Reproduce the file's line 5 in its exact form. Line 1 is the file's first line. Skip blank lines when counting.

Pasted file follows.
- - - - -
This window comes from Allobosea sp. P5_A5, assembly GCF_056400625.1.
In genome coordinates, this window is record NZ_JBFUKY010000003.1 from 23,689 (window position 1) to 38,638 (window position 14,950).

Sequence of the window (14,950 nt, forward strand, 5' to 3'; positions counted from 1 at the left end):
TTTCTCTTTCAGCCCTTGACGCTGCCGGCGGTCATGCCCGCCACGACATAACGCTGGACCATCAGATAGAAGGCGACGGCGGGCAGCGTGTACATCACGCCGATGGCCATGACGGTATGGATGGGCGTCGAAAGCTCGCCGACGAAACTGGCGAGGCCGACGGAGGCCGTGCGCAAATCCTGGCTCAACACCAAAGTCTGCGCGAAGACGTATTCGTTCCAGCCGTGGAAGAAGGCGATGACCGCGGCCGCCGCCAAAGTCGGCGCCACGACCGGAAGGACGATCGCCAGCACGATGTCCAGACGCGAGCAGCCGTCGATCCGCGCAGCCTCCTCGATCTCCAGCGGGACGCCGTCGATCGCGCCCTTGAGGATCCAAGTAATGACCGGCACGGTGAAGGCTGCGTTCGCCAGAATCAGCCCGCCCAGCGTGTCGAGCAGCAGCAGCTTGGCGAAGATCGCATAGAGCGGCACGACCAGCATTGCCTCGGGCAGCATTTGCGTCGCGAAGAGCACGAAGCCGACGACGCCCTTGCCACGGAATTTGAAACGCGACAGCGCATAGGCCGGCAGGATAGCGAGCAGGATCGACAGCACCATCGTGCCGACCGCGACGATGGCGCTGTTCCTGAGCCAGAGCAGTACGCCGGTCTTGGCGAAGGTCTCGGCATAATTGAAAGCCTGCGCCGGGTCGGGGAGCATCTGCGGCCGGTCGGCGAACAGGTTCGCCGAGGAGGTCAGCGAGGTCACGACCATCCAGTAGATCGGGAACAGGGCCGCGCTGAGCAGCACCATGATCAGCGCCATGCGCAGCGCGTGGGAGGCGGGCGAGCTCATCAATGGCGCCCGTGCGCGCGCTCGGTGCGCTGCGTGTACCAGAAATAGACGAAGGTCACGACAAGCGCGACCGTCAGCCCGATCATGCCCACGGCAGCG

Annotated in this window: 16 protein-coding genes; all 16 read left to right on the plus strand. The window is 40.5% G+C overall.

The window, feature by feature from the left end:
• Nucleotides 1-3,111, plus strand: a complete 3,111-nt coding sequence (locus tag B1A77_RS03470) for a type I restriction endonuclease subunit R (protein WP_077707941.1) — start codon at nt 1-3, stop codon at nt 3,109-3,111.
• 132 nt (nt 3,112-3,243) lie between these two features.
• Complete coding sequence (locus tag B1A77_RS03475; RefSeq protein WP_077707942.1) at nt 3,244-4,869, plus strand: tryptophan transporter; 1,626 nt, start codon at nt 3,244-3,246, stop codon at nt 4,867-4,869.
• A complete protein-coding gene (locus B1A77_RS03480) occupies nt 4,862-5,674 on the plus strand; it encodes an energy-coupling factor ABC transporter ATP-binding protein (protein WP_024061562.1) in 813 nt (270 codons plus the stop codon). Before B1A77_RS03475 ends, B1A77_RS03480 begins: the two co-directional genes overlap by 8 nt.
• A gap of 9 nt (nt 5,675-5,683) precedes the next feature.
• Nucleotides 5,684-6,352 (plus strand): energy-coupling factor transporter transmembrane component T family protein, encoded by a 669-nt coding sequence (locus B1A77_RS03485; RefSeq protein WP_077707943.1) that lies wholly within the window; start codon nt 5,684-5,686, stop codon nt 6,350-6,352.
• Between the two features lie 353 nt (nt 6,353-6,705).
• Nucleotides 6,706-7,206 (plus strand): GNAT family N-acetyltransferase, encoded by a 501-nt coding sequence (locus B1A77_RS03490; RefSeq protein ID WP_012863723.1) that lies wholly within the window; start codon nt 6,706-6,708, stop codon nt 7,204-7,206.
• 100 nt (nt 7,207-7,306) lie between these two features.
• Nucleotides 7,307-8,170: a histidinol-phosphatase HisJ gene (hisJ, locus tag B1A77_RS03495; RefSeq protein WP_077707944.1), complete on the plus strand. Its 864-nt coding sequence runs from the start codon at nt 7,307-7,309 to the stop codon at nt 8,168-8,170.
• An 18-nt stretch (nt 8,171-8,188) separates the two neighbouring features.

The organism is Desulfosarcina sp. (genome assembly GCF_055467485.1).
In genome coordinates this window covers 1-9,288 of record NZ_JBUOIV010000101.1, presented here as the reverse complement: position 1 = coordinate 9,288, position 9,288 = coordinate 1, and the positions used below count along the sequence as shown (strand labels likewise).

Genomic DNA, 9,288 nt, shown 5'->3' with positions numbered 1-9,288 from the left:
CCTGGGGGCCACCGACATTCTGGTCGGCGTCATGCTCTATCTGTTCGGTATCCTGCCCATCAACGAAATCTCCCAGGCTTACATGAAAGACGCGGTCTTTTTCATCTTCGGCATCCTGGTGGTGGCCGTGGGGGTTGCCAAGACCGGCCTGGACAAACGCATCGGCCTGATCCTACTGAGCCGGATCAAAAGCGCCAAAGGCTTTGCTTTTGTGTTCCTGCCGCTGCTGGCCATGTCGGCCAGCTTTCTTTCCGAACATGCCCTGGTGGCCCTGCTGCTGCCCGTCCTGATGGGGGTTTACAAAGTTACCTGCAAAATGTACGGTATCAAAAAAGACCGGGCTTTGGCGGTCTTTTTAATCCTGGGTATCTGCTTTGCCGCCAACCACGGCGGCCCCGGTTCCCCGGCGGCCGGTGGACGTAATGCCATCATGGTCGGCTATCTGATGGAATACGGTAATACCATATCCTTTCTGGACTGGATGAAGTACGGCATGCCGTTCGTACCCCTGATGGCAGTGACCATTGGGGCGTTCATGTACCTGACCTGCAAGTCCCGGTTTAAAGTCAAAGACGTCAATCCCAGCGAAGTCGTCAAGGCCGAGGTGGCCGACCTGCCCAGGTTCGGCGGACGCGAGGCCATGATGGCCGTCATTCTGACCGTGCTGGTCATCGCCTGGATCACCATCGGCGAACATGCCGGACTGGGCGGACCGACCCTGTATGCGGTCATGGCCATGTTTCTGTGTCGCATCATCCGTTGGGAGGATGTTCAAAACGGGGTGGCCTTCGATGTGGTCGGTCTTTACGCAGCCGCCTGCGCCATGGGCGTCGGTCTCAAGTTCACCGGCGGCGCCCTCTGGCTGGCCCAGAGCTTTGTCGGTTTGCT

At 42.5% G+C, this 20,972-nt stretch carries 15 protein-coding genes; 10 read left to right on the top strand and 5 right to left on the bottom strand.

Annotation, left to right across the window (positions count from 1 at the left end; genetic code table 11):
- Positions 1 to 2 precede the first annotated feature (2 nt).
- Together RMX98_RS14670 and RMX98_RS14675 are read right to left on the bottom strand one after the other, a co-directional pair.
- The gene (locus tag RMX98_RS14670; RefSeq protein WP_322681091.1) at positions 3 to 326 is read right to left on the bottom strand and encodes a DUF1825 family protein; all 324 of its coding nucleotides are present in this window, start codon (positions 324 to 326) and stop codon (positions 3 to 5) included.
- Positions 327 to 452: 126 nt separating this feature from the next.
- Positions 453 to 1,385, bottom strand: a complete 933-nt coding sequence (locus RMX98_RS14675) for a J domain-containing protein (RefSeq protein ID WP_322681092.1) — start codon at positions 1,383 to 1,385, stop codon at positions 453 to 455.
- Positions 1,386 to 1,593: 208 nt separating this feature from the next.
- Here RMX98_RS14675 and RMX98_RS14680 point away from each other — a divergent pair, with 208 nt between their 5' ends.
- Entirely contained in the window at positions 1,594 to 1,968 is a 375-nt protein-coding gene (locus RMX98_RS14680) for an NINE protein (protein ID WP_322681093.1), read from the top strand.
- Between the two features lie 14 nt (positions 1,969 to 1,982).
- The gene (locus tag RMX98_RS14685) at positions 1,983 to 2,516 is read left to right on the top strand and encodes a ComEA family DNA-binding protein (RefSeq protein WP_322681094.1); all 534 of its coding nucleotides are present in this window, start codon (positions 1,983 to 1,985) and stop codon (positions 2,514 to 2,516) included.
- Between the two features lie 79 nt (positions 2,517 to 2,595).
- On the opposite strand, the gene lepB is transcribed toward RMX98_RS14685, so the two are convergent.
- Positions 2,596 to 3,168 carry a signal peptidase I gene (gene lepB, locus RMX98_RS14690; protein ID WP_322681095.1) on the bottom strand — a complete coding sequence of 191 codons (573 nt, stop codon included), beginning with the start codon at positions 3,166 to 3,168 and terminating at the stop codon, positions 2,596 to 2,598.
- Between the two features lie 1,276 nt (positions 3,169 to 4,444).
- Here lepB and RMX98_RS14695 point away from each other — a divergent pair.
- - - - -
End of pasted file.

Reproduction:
Annotated in this window: 16 protein-coding genes; all 16 read left to right on the plus strand. The window is 40.5% G+C overall.